Lessons ofHangzhou’s bike rental system
Among the many thoughtful services Hangzhou, capital of East China’s Zhejiang province, will offer during the G20 Leaders’ Summit on Sept 4-5, the improved bicycle rental service is a cherry on the top.
Among the 38,000 bicycles, about 10,000 newones emblazoned with the G20 logo have reportedly been put into service at many bicycle stands around the city to provide “a safer and more comfortable cycling experience” for visitors. Aside from the new bicycle stands made of stainless steel and aluminum baskets, Hangzhou will also add an exclusive QR code to every bike on offer at 100 service points. This will allow borrowers to get a bike simply by scanning it. And some bike stands near hotels and meeting venues will be equipped with bilingual notices and an English audio system.
Efforts like these are not part of some vanity projects just for the G20 summit. The bicycle rental service has become an essential part ofHangzhou residents’ daily life over the past eight years. Since it began trial operations in 2008, at least 84,100 bicycles have been rented about 665 million times, and a public bicycle can be used up to 37 times a day.
Some 175 cities across China, as far as Tacheng inNorthwest China’s Xinjiang Uygur autonomous region, have been inspired to emulateHangzhou’s bike rental system. But not many of them have been as impressive in executing their plans, including Beijing, which was arguably the first Chinese city to introduce a bicycle rental system.
The lack of available bikes, rising maintenance costs and the frequent damage the bikes suffer have been haunting many cities desperate to reduce traffic jams by promoting green travel. Only Taiyuan, capital of North China’s Shanxi province, could improve onHangzhou’s example. But since its operation relies totally on the local government’s financial support, it is unlikely to sustain for long.
Hangzhou, on the other hand, makes a yearly profit of more than 20 million yuan ($3 million) just by selling its expertise in the bike rental service to other cities. Plus the advertisement fees collected from companies that seek to use bike stands for their offline campaigns, the city’s public bicycle system can effortlessly make ends meet while continuing to provide more bikes and better services both to locals and tourists.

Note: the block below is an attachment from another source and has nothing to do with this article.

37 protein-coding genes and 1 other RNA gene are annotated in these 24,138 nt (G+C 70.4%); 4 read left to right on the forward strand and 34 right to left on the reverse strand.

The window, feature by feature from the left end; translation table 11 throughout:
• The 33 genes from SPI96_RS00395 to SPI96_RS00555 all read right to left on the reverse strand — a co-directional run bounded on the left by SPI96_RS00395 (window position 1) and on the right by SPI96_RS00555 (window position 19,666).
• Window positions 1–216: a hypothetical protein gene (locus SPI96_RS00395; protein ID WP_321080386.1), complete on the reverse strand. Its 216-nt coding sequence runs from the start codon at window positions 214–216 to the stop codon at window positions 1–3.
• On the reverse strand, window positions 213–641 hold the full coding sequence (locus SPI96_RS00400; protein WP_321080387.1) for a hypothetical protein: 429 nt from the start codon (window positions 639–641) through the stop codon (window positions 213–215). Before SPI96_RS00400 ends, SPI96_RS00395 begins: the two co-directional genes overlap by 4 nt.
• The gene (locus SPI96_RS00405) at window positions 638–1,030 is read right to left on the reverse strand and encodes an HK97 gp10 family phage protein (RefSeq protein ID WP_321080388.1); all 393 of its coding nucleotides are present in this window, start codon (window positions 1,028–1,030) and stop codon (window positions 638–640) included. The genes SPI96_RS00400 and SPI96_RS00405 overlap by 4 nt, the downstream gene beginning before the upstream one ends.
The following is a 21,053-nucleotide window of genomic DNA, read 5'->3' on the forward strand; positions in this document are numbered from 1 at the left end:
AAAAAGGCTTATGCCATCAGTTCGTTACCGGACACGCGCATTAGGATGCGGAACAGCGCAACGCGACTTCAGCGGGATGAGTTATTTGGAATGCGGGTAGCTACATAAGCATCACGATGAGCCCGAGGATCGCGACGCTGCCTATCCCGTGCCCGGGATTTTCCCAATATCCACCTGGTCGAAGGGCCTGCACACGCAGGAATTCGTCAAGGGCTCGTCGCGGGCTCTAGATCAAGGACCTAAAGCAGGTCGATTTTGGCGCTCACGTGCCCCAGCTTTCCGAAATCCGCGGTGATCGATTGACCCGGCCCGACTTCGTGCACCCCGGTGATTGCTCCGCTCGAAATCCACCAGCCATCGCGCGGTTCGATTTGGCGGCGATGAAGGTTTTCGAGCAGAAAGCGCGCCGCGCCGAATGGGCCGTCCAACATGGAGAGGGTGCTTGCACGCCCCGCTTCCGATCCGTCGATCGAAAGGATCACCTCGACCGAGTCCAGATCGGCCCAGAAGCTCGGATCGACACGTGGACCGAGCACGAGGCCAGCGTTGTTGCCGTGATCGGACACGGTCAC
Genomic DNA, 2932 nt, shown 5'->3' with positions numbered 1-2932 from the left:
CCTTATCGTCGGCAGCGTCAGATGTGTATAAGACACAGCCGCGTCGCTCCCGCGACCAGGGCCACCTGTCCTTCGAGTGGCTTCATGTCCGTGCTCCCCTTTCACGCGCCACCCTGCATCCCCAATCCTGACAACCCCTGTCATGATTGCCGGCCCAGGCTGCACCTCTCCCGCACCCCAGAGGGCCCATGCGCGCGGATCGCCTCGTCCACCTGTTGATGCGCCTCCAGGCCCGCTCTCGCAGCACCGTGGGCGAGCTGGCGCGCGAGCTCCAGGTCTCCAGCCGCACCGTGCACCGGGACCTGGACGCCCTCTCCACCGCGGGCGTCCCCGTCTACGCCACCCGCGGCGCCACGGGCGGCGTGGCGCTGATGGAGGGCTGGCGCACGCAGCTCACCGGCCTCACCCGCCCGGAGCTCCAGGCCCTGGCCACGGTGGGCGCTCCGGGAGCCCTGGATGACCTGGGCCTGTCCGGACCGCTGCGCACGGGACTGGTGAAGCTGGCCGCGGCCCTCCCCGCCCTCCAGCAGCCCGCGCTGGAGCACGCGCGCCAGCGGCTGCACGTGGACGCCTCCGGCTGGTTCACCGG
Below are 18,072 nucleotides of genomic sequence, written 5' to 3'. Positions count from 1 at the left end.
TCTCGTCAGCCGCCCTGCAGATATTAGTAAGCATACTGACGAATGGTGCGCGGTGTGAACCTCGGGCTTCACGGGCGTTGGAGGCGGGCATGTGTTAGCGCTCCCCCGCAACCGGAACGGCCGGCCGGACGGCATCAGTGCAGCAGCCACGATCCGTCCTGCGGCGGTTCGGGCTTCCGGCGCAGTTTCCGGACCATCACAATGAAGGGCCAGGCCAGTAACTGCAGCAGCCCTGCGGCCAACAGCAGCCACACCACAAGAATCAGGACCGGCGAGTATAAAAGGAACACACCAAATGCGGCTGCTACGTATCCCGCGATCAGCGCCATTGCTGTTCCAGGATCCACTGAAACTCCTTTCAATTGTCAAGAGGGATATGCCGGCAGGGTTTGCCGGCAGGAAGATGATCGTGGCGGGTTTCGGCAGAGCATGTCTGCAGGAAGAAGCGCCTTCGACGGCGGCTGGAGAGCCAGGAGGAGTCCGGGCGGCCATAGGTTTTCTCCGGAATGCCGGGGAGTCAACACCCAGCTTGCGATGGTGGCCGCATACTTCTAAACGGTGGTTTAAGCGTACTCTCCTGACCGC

Other cities aspiring to improve their transportation systems should learn two things fromHangzhou’s success. First, is public-private partnership, or PPP. TheHangzhou local government did support and provide subsidies for the public bicycle rental operation in the initial stages, but what kept the service afloat and eventually made it selfsustaining is the selling of expertise and advertising fees.
Besides, theHangzhou Public Bicycle Transportation and Service Development Co, which runs the city’s public bicycle rental system, is affiliated to the local public transportation group. That guarantees its daily operation is under professional supervision and maintenance, and provides public service in a market-oriented manner.
The other lesson is making the most use of local resources and advantages. As a celebrated tourism destination, Hangzhou is home to a slew of natural and cultural attractions that cannot be accessed by cars. Riding bicycles had become a popular and less expensive mode of transport for many tourists before the city got its metro in 2012.
In metropolises like Beijing and Shanghai, which have wellfunctioning public transportation networks, many commuters have to commute a long distance for work and are more likely to choose the subway. But they would be happy to see bicycle stands near the metro stations and their homes. The promotion of public bicycle rental business, nevertheless, should depend on the actual demand, not administrative orders.
The author is a writer with China Daily. email@example.com